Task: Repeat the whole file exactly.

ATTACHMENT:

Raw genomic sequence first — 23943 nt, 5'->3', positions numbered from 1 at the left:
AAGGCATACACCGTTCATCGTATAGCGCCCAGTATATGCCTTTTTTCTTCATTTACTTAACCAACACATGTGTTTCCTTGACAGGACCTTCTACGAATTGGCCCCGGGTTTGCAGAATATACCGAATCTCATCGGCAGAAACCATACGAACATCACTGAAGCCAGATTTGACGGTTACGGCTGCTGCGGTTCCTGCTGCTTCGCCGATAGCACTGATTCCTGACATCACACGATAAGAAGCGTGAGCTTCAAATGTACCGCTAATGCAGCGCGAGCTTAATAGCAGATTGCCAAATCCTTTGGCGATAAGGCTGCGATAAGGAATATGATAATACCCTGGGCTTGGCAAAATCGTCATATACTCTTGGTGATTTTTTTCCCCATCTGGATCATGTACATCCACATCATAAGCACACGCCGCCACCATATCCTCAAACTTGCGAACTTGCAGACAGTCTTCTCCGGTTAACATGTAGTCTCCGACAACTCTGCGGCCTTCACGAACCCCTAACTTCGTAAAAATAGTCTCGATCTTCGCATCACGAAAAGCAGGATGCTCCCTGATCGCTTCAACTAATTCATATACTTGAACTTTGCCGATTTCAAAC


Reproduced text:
Raw genomic sequence first — 23943 nt, 5'->3', positions numbered from 1 at the left:
AAGGCATACACCGTTCATCGTATAGCGCCCAGTATATGCCTTTTTTCTTCATTTACTTAACCAACACATGTGTTTCCTTGACAGGACCTTCTACGAATTGGCCCCGGGTTTGCAGAATATACCGAATCTCATCGGCAGAAACCATACGAACATCACTGAAGCCAGATTTGACGGTTACGGCTGCTGCGGTTCCTGCTGCTTCGCCGATAGCACTGATTCCTGACATCACACGATAAGAAGCGTGAGCTTCAAATGTACCGCTAATGCAGCGCGAGCTTAATAGCAGATTGCCAAATCCTTTGGCGATAAGGCTGCGATAAGGAATATGATAATACCCTGGGCTTGGCAAAATCGTCATATACTCTTGGTGATTTTTTTCCCCATCTGGATCATGTACATCCACATCATAAGCACACGCCGCCACCATATCCTCAAACTTGCGAACTTGCAGACAGTCTTCTCCGGTTAACATGTAGTCTCCGACAACTCTGCGGCCTTCACGAACCCCTAACTTCGTAAAAATAGTCTCGATCTTCGCATCACGAAAAGCAGGATGCTCCCTGATCGCTTCAACTAATTCATATACTTGAACTTTGCCGATTTCAAAC